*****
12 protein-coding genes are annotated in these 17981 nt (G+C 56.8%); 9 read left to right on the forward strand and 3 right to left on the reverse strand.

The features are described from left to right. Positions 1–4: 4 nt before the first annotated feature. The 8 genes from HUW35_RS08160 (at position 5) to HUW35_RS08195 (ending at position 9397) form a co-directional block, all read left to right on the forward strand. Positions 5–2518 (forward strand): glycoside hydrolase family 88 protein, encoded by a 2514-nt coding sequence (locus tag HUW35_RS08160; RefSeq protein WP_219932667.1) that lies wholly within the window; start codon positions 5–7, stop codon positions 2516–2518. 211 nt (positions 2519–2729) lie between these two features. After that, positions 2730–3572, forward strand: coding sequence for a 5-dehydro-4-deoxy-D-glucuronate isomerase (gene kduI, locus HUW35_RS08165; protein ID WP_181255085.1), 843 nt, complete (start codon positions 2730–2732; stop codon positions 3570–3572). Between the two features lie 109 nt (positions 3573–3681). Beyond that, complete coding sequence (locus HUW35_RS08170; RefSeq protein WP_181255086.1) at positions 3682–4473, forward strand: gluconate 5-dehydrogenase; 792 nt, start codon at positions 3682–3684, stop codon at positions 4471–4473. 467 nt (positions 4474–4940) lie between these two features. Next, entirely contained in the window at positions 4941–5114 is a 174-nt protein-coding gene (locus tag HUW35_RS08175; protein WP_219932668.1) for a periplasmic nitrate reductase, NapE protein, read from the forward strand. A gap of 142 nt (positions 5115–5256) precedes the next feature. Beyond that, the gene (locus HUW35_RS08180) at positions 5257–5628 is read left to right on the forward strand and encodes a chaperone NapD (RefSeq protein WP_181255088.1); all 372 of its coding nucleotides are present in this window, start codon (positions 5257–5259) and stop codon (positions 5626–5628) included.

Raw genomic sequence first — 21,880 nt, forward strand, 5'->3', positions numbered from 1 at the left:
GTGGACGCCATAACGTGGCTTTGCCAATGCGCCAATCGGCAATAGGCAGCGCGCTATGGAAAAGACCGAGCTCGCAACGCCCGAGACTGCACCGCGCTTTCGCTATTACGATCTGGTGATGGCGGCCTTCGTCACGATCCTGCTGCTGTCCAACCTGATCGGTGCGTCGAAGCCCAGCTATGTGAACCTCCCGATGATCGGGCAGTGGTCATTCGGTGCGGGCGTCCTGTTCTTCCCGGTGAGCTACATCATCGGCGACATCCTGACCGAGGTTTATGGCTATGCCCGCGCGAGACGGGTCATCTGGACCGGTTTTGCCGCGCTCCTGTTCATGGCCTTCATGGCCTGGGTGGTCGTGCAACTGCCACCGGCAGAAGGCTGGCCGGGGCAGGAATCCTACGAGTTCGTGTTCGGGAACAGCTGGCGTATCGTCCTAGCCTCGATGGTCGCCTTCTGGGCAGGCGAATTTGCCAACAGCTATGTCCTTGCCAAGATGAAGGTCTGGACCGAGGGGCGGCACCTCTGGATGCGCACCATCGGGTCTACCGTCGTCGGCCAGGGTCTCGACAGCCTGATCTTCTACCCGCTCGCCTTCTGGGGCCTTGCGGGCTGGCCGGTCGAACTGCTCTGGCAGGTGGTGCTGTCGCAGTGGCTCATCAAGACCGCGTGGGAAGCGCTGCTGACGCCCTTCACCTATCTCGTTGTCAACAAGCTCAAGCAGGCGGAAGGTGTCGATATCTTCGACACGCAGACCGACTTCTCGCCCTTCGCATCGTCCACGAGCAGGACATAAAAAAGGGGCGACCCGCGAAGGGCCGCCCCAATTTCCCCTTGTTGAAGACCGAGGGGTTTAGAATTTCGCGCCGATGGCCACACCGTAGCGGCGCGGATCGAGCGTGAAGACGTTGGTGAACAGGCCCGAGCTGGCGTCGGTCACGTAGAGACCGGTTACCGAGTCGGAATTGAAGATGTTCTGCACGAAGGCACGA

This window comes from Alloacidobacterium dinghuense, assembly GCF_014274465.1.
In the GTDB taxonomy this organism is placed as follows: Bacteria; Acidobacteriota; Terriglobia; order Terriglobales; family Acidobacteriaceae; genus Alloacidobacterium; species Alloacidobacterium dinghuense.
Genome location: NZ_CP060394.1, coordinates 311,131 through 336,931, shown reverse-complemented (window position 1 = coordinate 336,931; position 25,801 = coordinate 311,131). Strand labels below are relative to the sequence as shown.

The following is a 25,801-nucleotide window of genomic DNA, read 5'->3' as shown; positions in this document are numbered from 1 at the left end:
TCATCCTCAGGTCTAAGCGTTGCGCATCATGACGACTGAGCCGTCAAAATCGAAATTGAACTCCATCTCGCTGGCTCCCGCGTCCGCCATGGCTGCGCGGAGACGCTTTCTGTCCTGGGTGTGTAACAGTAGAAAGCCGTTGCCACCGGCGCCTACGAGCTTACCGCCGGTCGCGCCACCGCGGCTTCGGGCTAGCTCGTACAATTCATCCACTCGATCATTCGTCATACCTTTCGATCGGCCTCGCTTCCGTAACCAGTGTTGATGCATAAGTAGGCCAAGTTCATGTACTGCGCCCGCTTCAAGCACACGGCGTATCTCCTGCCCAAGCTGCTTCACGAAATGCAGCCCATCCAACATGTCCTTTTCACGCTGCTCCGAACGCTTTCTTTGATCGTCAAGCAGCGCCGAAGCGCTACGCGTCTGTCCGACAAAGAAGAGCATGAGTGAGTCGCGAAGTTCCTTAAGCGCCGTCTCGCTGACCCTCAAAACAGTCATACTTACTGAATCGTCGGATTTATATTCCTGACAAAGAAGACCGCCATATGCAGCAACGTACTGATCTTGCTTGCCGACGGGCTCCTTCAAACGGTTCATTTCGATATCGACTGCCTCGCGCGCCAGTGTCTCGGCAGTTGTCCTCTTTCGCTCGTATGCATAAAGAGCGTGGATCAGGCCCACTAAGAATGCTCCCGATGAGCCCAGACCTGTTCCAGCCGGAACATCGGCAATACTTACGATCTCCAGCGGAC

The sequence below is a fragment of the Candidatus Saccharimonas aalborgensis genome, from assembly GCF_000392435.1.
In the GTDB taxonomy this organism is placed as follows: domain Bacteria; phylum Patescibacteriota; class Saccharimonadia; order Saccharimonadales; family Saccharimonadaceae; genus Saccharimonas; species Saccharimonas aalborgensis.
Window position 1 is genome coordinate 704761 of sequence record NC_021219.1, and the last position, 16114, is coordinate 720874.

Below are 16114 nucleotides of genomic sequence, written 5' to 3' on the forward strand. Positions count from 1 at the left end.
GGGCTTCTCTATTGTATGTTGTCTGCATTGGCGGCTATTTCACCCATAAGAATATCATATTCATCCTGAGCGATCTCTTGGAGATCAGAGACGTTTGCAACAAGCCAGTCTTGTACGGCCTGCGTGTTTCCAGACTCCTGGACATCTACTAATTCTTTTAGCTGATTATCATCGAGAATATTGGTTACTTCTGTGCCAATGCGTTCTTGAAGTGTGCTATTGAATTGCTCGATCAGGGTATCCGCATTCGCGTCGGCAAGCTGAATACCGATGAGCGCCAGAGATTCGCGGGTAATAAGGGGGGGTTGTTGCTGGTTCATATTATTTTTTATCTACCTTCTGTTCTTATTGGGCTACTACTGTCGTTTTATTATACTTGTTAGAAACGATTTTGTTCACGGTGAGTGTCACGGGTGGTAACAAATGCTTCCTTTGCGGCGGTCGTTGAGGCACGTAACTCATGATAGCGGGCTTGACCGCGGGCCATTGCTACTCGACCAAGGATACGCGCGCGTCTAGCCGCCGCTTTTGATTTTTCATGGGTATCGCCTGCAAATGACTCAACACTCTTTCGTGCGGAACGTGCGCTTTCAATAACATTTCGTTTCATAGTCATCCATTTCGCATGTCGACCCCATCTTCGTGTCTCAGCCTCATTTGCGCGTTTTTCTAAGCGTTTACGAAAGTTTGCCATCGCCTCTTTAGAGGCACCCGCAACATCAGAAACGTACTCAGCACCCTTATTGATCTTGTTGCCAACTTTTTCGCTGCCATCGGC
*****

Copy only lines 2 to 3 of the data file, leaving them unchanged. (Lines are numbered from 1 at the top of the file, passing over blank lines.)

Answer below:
The features are described from left to right. Positions 1–4: 4 nt before the first annotated feature. The 8 genes from HUW35_RS08160 (at position 5) to HUW35_RS08195 (ending at position 9397) form a co-directional block, all read left to right on the forward strand. Positions 5–2518 (forward strand): glycoside hydrolase family 88 protein, encoded by a 2514-nt coding sequence (locus tag HUW35_RS08160; RefSeq protein WP_219932667.1) that lies wholly within the window; start codon positions 5–7, stop codon positions 2516–2518. 211 nt (positions 2519–2729) lie between these two features. After that, positions 2730–3572, forward strand: coding sequence for a 5-dehydro-4-deoxy-D-glucuronate isomerase (gene kduI, locus HUW35_RS08165; protein ID WP_181255085.1), 843 nt, complete (start codon positions 2730–2732; stop codon positions 3570–3572). Between the two features lie 109 nt (positions 3573–3681). Beyond that, complete coding sequence (locus HUW35_RS08170; RefSeq protein WP_181255086.1) at positions 3682–4473, forward strand: gluconate 5-dehydrogenase; 792 nt, start codon at positions 3682–3684, stop codon at positions 4471–4473. 467 nt (positions 4474–4940) lie between these two features. Next, entirely contained in the window at positions 4941–5114 is a 174-nt protein-coding gene (locus tag HUW35_RS08175; protein WP_219932668.1) for a periplasmic nitrate reductase, NapE protein, read from the forward strand. A gap of 142 nt (positions 5115–5256) precedes the next feature. Beyond that, the gene (locus HUW35_RS08180) at positions 5257–5628 is read left to right on the forward strand and encodes a chaperone NapD (RefSeq protein WP_181255088.1); all 372 of its coding nucleotides are present in this window, start codon (positions 5257–5259) and stop codon (positions 5626–5628) included.

Raw genomic sequence first — 21,880 nt, forward strand, 5'->3', positions numbered from 1 at the left: